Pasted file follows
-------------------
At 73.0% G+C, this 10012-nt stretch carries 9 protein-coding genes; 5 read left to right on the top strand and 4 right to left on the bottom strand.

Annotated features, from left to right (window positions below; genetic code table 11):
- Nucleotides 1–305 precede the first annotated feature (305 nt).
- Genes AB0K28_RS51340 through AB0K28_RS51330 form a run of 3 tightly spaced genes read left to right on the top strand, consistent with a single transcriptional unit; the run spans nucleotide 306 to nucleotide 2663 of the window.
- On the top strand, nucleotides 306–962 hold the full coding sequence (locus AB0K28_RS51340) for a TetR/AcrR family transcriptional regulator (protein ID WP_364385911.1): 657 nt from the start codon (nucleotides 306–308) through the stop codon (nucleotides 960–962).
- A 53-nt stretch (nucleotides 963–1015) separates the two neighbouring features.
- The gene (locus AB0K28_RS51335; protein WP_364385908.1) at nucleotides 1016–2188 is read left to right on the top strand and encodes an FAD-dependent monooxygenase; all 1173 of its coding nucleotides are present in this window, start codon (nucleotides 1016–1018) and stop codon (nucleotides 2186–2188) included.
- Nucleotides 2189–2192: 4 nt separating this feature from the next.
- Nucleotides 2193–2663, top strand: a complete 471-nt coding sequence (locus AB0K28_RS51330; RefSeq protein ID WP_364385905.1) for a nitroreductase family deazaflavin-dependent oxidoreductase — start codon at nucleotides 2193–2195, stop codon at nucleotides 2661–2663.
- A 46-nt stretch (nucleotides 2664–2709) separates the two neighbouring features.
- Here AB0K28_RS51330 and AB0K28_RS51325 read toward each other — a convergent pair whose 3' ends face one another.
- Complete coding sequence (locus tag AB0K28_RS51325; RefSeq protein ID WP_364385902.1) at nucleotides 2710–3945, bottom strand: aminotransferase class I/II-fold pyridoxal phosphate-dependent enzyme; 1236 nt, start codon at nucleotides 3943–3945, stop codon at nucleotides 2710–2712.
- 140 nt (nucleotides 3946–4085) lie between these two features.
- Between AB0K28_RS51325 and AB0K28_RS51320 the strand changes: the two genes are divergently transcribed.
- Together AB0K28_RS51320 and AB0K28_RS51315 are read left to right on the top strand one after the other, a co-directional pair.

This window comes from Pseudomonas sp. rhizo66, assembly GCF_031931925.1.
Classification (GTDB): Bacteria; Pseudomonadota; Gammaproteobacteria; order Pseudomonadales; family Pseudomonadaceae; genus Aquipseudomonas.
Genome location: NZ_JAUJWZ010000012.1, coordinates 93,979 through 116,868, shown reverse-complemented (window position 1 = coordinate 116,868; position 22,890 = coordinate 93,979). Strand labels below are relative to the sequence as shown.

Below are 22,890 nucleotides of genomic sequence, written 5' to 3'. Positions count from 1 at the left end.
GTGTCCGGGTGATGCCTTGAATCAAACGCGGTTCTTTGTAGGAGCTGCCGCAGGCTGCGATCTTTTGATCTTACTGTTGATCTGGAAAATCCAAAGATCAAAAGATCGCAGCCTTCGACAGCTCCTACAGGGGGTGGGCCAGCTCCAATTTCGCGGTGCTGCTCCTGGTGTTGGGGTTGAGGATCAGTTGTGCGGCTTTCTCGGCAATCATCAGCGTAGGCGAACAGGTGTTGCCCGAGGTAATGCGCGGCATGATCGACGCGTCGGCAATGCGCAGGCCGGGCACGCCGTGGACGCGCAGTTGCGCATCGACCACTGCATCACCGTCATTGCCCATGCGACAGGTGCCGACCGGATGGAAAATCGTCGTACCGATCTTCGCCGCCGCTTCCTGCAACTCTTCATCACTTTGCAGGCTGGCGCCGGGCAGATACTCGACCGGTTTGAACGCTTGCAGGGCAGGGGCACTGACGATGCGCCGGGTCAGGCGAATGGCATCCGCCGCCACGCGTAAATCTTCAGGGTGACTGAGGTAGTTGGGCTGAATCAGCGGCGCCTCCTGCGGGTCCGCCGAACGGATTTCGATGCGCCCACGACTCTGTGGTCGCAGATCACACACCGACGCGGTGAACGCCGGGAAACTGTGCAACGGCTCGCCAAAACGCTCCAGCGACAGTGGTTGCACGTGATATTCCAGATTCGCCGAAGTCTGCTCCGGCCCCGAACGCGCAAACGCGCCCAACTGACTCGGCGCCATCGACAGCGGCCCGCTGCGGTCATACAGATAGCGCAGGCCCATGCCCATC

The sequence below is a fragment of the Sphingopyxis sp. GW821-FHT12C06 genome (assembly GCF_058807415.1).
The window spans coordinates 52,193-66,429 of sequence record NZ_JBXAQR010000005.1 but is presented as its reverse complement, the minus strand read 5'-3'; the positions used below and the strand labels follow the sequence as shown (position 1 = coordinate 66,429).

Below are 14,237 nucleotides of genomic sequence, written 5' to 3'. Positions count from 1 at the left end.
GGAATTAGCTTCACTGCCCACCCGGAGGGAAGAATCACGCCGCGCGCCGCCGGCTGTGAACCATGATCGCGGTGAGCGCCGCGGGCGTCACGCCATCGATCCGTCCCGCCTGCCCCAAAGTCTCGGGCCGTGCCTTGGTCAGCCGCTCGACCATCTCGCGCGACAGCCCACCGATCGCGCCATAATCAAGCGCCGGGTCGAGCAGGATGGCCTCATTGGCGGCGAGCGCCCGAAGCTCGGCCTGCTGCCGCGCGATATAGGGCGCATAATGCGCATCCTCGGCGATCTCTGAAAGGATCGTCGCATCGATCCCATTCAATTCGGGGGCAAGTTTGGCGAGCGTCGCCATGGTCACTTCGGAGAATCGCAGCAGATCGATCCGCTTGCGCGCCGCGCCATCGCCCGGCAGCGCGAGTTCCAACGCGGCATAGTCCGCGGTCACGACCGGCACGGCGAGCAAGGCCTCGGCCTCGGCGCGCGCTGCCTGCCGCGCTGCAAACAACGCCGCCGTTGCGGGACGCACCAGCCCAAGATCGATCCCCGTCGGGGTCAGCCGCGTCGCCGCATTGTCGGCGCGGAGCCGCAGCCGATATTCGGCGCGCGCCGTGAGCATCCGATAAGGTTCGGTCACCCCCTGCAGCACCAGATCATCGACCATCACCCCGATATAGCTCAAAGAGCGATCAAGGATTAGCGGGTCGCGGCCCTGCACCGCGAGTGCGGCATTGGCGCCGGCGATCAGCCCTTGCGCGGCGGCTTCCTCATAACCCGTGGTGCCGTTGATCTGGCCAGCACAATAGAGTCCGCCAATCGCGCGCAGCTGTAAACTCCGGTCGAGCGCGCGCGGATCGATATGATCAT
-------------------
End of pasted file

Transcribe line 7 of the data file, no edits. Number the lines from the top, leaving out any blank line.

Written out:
- The gene (locus AB0K28_RS51335; protein WP_364385908.1) at nucleotides 1016–2188 is read left to right on the top strand and encodes an FAD-dependent monooxygenase; all 1173 of its coding nucleotides are present in this window, start codon (nucleotides 1016–1018) and stop codon (nucleotides 2186–2188) included.